COLOGNE, Germany – Auction Team Breker‘s November 6 Science & Technology / Mechanical Music / Fairground auction boasts 424 lots of unique and choice material, ranging from a 1957 laboratory test model of the Sputnik-1 satellite to a functional English mid-century children’s carousel to antique gramophones and telephones. Absentee and Internet live bidding will be available through LiveAuctioneers.
A likely top lot is a 1957 laboratory test model of the Sputnik-1 satellite, serial no. 0K6-1/004/1957, with a built-in transmitter that includes a modern 12-volt power supply. It was built at the Experimental Design Bureau-1 (OKб-1/OKB-1) factory, also known as S.P. Korolev Rocket and Space Corporation Energia, in Koroljow, Soviet Union, shortly before the launch of the famed Soviet satellite, and it comes from the collection of Dr. Frank Malina, USA/CSSR. The scarce and unusual model carries an estimate of €150,000-€250,000.
A second notable Space Race artifact is a CIAM-NASA hypersonic flying laboratory, dubbed the Kholod and dating to 1991. It was developed by the Central Institute of Aviation Motors (CIAM), and built after the dissolution of the USSR in a joint venture with the National Aeronautic and Space Administration (NASA), and was used as a laboratory for newly developed systems, such as the scramjet engine. Nine Kholods were built, and five were destroyed during test flights. This example measures 12 meters (more than 39 feet) long and carries an estimate of €40,000-€70,000.
Leading the lots that stand for pure fun is a circa-1960 English fully functional children’s carousel (above), fitted with eight horses, two zebras, a motorbike with sidecar, a ship, a bulldozer, a bicycle, a scooter and a fire brigade vehicle. It is estimated at €15,000-€20,000.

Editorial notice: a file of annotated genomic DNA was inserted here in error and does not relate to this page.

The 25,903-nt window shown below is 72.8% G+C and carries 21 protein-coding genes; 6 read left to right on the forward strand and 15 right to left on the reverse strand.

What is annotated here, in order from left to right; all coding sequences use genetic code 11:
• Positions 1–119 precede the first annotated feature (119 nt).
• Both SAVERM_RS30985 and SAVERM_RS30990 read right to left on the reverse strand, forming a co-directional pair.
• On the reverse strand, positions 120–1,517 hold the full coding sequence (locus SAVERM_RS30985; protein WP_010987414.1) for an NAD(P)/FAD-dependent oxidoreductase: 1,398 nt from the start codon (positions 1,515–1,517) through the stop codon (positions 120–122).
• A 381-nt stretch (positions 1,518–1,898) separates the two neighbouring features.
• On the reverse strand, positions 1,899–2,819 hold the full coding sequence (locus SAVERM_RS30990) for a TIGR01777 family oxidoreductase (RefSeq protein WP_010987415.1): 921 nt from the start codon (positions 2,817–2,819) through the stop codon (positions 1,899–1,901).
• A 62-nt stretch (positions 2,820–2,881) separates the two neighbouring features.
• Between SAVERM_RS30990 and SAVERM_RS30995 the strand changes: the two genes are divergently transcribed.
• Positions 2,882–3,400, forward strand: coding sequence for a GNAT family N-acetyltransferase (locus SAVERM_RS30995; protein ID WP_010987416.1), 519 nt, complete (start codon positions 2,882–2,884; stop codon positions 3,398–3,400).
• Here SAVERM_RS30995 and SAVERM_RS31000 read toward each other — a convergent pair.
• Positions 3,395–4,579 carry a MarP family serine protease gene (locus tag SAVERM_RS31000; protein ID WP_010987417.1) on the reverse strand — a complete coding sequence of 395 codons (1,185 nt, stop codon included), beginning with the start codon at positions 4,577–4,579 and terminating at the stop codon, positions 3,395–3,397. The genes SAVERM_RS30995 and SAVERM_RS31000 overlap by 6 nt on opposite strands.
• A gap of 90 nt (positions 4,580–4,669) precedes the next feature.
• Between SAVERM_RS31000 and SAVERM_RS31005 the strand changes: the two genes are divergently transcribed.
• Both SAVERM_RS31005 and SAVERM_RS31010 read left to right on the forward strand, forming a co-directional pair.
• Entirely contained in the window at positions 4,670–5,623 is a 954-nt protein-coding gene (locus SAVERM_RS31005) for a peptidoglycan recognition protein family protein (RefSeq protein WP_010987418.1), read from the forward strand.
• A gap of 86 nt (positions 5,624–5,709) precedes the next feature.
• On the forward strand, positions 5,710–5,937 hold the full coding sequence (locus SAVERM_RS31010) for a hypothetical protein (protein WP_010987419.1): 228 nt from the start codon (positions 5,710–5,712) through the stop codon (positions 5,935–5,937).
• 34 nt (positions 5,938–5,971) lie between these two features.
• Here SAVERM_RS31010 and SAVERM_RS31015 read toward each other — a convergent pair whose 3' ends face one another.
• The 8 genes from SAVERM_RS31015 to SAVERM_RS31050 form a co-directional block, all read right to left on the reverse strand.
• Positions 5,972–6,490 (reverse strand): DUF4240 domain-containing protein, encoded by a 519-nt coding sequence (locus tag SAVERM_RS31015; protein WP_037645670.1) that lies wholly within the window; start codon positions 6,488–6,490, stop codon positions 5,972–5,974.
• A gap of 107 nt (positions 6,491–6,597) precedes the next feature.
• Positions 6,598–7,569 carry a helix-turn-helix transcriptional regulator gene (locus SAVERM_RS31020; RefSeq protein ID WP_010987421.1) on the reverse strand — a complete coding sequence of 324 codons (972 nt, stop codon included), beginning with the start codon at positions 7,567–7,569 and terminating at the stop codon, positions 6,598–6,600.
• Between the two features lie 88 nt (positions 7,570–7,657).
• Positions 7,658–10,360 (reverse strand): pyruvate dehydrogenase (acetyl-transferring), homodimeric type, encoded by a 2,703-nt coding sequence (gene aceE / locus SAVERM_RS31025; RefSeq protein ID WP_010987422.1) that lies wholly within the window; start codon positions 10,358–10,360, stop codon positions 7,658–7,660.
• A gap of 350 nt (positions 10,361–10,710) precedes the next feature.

A second fairground treasure is a circa-1890 Ruth/Voigt fairground organ that was rebuilt by Heinrich Voigt in 1938, described as being in “excellent playing condition.” It is estimated at €50,000-€60,000.
Rounding out the carnival-themed highlights is a circa-1900 German carousel horse fashioned from hand-carved lime wood and featuring painted eyes and a real horsehair tail. It is estimated at €2,000-€3,000.
The selection of antique consumer technology objects includes a 1907 Maestrophone Hot-Air Engine horn gramophone, model 205, estimated at €10,000-€12,000, and also a unique circa-1880 Ericsson telephone created for the royal castle in Oslo.
The Swedish company’s vision of a phone fit for a king included a walnut case with a marquetry-inlaid writing desk and a large Swedish-Norwegian coat of arms on the front. The device features a Bell-type earphone and is described as being in very good original condition. It is estimated at €18,000-€25,000.
The current rate of exchange is €1 = $1.16.
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